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Hydrology and Earth System Sciences An interactive open-access journal of the European Geosciences Union
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Volume 21, issue 4
Hydrol. Earth Syst. Sci., 21, 2143–2161, 2017
https://doi.org/10.5194/hess-21-2143-2017
© Author(s) 2017. This work is distributed under
the Creative Commons Attribution 3.0 License.
Hydrol. Earth Syst. Sci., 21, 2143–2161, 2017
https://doi.org/10.5194/hess-21-2143-2017
© Author(s) 2017. This work is distributed under
the Creative Commons Attribution 3.0 License.

Research article 20 Apr 2017

Research article | 20 Apr 2017

Impact of climate change on hydrological conditions in a tropical West African catchment using an ensemble of climate simulations

Yacouba Yira1, Bernd Diekkrüger1, Gero Steup1, and Aymar Yaovi Bossa2,3 Yacouba Yira et al.
  • 1Department of Geography, University of Bonn, Meckenheimer Allee 166, 53115 Bonn, Germany
  • 2West African Science Service Center on Climate Change and Adapted Land Use-WASCAL, P.O. Box 9507, Ouagadougou 06, Burkina Faso
  • 3Department of Hydrology and Water Resources Management, National Institute of Water, University of Abomey-Calavi, P.O. Box 526, Cotonou 01, Benin

Abstract. This study evaluates climate change impacts on water resources using an ensemble of six regional climate models (RCMs)–global climate models (GCMs) in the Dano catchment (Burkina Faso). The applied climate datasets were performed in the framework of the COordinated Regional climate Downscaling Experiment (CORDEX-Africa) project.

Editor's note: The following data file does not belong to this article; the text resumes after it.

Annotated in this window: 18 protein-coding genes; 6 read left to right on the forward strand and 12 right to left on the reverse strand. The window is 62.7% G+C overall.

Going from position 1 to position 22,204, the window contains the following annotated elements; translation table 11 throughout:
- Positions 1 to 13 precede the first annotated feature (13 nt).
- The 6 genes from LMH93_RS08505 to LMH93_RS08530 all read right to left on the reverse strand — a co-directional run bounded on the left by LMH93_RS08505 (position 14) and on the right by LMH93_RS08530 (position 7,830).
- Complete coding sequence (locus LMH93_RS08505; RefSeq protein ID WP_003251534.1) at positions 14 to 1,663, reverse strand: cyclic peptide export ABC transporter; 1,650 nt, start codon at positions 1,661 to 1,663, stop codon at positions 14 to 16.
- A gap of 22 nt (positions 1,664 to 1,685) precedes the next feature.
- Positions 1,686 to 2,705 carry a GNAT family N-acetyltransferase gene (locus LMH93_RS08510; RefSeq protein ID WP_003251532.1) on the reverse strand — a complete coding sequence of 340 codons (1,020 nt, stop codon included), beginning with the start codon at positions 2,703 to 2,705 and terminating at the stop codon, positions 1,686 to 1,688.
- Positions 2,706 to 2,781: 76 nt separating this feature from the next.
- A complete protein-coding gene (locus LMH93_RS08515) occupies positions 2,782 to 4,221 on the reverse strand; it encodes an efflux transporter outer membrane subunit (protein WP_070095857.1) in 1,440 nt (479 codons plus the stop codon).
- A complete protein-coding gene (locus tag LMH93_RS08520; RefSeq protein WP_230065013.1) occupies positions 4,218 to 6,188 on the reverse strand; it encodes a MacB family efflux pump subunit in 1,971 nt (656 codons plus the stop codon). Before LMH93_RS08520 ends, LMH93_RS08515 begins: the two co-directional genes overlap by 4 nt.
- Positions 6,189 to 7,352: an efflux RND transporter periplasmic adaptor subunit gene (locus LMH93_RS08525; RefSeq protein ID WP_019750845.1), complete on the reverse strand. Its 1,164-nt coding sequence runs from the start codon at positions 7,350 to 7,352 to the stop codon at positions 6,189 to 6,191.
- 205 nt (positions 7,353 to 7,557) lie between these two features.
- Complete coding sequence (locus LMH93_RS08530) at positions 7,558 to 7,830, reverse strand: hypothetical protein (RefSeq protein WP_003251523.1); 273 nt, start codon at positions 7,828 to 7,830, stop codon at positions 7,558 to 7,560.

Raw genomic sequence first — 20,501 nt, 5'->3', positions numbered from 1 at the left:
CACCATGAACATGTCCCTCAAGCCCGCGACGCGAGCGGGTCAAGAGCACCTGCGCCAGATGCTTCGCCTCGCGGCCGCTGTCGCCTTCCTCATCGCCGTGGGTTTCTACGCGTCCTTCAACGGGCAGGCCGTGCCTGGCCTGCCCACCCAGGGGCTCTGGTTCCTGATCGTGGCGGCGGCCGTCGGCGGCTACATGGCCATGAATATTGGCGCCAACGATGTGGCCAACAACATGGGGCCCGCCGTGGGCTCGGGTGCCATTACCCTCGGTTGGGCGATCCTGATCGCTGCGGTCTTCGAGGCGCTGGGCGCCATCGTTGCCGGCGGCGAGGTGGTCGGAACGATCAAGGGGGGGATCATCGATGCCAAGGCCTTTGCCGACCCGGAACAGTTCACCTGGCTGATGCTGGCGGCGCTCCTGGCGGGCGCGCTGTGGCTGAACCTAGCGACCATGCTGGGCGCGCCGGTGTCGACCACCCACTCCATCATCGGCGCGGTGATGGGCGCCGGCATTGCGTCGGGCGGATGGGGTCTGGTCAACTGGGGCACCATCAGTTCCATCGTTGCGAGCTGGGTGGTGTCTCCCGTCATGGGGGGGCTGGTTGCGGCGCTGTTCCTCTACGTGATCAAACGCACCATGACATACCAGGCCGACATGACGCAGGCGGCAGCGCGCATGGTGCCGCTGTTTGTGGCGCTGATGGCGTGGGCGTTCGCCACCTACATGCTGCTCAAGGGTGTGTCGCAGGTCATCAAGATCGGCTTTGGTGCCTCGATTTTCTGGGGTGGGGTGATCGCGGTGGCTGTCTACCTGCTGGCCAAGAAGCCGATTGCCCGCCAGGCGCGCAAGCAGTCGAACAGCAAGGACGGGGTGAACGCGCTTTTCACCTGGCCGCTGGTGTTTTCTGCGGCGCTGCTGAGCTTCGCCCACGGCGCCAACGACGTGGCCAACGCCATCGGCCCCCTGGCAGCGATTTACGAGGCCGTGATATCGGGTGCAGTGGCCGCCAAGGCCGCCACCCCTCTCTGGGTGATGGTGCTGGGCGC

After evaluation of the historical runs of the climate models' ensemble, a statistical bias correction (empirical quantile mapping) was applied to daily precipitation. Temperature and bias corrected precipitation data from the ensemble of RCMs–GCMs was then used as input for the Water flow and balance Simulation Model (WaSiM) to simulate water balance components.

The mean hydrological and climate variables for two periods (1971–2000 and 2021–2050) were compared to assess the potential impact of climate change on water resources up to the middle of the 21st century under two greenhouse gas concentration scenarios, the Representative Concentration Pathways (RCPs) 4.5 and 8.5. The results indicate (i) a clear signal of temperature increase of about 0.1 to 2.6 °C for all members of the RCM–GCM ensemble; (ii) high uncertainty about how the catchment precipitation will evolve over the period 2021–2050; (iii) the applied bias correction method only affected the magnitude of the climate change signal; (iv) individual climate models results lead to opposite discharge change signals; and (v) the results for the RCM–GCM ensemble are too uncertain to give any clear direction for future hydrological development. Therefore, potential increase and decrease in future discharge have to be considered in climate change adaptation strategies in the catchment. The results further underline on the one hand the need for a larger ensemble of projections to properly estimate the impacts of climate change on water resources in the catchment and on the other hand the high uncertainty associated with climate projections for the West African region. A water-energy budget analysis provides further insight into the behavior of the catchment.

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The current study aims to investigate the future climate change impacts on the hydrology of the Dano catchment in Burkina Faso, thus contributing to the management of water resources in the region. Temperature and bias corrected precipitation data from an ensemble of six RCMs–GCMs were used as input for the Water flow and balance Simulation Model to simulate water balance components. The results indicate potential increase and decrease in future discharge in the catchment.
The current study aims to investigate the future climate change impacts on the hydrology of the...
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